The United States had been running two separate military campaigns in Yemen, which was kept virtually secret from the American public. One of the campaigns was under the authority of the CIA using drones, and the other was being executed by elite US troops from the Joint Special Operations Command (JSOC).
US President Barack Obama (2009–17) asked to see the “kill lists”, with the biographies of the Islamic militants to be targeted in drone warfare and military raids. The London-based Bureau of Investigative Journalism reported in January 2015 that, under Obama’s government, the Americans had carried out 103 attacks inside Yemen that included 88 drone strikes and ground assaults launched by US special forces units; which killed at least 580 people (424 of them in drone attacks) along with the deaths of 131 civilians.
Understanding the matter better
While American forces have often deployed drones to target people, the Russian military, for example in Ukraine, has used drones to undermine the critical infrastructure, arms supplies and ammunition sustaining the regime in Kiev during the conflict with Russia. The Russians have used drones, and other military equipment like missiles, in a much more humane manner than the Americans.
Predating the Obama years to the Bush administration, from 2002 to 2004 US drone strikes over Yemen, probably launched from bases such as in Djibouti, killed between 294 and 651 insurgents and “suspected terrorists”, along with between 55 to 105 adult civilians and 24 children.
The leader of extremist group Al Qaeda, Osama bin Laden, said that the US considered Yemen to be their property, because of its proximity to the world’s biggest oil reserves of the Persian Gulf states. Bin Laden believed that Yemen held great strategic importance, as it is located beside the Bab el-Mandeb Strait which links the Gulf of Aden to the Red Sea, separating east Africa from west Asia, providing a vital passage also to the Mediterranean Sea and Atlantic Ocean.
At the start of Obama’s presidency the US Department of Energy, a branch of the US government, estimated in 2009 that 3.2 million barrels per day (BPD) of oil flowed to America and Europe through the Bab el-Mandeb Strait; and from the 200 mile long Suez/Sumed oil pipeline in Egypt, which runs from the Gulf of Suez near the Red Sea to the Mediterranean.
The Americans, using the pretexts of combatting piracy in Somalia and fighting Al Qaeda in Yemen, militarized the regions around the Bab el-Mandeb Strait, constructing bases such as Camp Lemonnier in Djibouti, east Africa. By controlling the Bab el-Mandeb Strait, Washington expected to prevent the flow of Saudi Arabian oil to major rivals like China. The strait is a central passage between Africa and the Middle East, while ensuring a strategic connection between the Mediterranean and the Indian Ocean.
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President Obama wanted to change America’s “global posture”, with one key ambition being the attempt to contain China’s influence in Asia. Much of these areas comprise of territory that the US Armed Forces had captured from the Empire of Japan, between 1942 and 1945. The foundation for US power today still largely consists of its victories in the Second World War, including in Western Europe following the 1944 Normandy landings in northern France.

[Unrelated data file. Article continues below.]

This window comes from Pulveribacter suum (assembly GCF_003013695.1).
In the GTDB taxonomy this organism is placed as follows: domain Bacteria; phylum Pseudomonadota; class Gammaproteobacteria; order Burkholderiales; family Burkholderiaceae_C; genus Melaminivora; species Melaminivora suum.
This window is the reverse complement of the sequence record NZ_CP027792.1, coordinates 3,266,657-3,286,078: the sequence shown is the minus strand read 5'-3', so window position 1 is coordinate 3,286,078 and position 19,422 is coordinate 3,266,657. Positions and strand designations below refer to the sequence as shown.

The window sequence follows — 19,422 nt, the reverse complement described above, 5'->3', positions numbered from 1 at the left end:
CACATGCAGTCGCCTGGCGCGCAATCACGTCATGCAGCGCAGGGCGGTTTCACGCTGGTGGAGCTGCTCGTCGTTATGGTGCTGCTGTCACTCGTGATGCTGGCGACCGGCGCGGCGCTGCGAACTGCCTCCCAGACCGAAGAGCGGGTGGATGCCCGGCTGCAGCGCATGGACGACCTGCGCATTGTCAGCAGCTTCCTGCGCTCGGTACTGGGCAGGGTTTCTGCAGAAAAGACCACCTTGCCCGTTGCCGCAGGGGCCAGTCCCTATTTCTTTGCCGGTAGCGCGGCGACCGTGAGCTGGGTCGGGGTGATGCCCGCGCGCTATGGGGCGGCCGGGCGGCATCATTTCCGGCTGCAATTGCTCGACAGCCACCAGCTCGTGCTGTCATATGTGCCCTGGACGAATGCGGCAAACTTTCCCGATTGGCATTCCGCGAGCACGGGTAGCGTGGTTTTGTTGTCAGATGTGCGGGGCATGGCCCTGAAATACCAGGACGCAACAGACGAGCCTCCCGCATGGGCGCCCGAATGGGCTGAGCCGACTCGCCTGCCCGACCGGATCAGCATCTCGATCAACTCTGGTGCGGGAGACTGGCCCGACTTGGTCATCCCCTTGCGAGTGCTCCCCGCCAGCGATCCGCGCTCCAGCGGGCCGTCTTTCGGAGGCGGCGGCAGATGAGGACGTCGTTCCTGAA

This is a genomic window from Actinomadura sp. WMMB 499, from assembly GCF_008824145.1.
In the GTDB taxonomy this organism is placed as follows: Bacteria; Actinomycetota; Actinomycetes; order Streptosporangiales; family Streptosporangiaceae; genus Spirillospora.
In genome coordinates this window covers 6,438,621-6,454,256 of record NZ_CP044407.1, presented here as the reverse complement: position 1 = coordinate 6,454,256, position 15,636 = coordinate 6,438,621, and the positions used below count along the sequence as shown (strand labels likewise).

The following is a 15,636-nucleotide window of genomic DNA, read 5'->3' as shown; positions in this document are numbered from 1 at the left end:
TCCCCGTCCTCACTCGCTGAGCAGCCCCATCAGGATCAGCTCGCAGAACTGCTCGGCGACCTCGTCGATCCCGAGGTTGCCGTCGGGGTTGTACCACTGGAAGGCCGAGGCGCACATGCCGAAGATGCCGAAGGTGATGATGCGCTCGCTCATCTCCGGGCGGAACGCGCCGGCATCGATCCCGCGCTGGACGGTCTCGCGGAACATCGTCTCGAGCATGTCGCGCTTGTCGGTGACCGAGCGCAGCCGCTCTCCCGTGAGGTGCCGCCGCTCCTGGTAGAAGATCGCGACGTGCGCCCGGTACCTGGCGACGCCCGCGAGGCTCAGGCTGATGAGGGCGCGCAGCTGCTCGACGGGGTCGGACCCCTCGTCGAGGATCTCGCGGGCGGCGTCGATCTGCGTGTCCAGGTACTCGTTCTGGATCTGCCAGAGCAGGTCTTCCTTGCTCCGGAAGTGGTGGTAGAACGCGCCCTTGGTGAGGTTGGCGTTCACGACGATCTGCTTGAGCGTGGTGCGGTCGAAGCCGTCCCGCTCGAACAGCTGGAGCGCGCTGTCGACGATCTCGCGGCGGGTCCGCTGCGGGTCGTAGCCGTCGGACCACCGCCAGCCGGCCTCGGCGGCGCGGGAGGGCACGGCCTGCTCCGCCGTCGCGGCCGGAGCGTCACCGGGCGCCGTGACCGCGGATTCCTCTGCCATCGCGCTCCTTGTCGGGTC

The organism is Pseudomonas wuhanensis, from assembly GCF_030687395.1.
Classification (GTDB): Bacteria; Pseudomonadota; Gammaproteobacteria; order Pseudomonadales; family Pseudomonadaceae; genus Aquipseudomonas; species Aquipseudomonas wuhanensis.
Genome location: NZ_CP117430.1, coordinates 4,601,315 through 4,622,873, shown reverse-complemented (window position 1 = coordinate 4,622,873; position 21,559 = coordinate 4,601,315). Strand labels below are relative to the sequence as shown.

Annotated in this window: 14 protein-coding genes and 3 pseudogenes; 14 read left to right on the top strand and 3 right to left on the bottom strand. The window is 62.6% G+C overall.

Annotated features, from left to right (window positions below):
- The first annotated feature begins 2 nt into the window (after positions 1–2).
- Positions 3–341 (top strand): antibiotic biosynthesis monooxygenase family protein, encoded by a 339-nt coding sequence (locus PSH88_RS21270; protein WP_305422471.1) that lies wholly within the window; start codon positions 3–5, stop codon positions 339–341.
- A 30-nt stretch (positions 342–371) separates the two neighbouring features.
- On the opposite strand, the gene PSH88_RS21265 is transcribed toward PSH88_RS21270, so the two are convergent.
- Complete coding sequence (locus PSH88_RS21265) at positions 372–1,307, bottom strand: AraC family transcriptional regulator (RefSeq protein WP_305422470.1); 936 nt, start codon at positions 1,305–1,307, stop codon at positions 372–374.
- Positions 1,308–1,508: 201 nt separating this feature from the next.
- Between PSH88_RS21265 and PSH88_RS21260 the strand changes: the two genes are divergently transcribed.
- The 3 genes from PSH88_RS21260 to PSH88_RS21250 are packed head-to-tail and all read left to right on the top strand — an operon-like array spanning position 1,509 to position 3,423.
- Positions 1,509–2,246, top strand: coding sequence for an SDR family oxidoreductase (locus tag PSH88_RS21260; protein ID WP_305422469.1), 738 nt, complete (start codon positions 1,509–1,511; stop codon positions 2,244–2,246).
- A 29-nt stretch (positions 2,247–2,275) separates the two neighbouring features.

Obama outlined the Asia-Pacific area as a core focus of his foreign policy ventures, which included the stationing of 2,500 marines in northern Australia, the largest US military build-up there since World War II. In November 2011, Obama said at a news conference during a trip to the Australian capital city Canberra, “With my visit to the region, I am making it clear that the United States is stepping up its commitment to the entire Asia-Pacific region”.
In southeast Asia the US has sought to control the Strait of Malacca, which separates the Malay Peninsula from the island of Sumatra in western Indonesia. Four-fifths (80%) of the oil imported by China, from the Middle East and Africa, has passed through the Strait of Malacca and the Bab el-Mandeb Strait. Brazilian scholar Moniz Bandeira wrote “the Strait of Malacca links the Indian Ocean to the South China Sea and the Pacific Ocean, as well as the economies of East Asia to the Middle East and Europe”.
In the area of the Caspian Sea, the earth’s biggest inland body of water, the US Energy Information Administration estimated, by 2012, that it contained 48 billion barrels of oil and 292 trillion cubic feet (TCF) of natural gas “in proved and probable reserves”. The US Geological Survey, another agency of the American government, calculated there are large undiscovered fossil fuel reserves in the Caspian Sea, amounting to another 20 billion barrels of oil and 243 trillion cubic feet of gas.
The Caspian Sea’s total oil sources was estimated in 1999 at over 100 billion barrels, 10 times more than is present in Alaska. After the Persian Gulf, the Caspian contains the world’s second largest oil and gas reserves. The Caspian region has been viewed as “lacking stability” in the West, and the perceived instability had sometimes deterred Western investors from financing oil and gas pipelines originating from the Caspian.
Yet the Caspian has attracted increasing attention in Washington over the past 30 years
It was identified by high-ranking officials like Dick Cheney as critically important. The Pentagon sent abroad armed personnel from military organizations like Blackwater, with the aim of protecting the oil and gas pipelines in the Caspian region.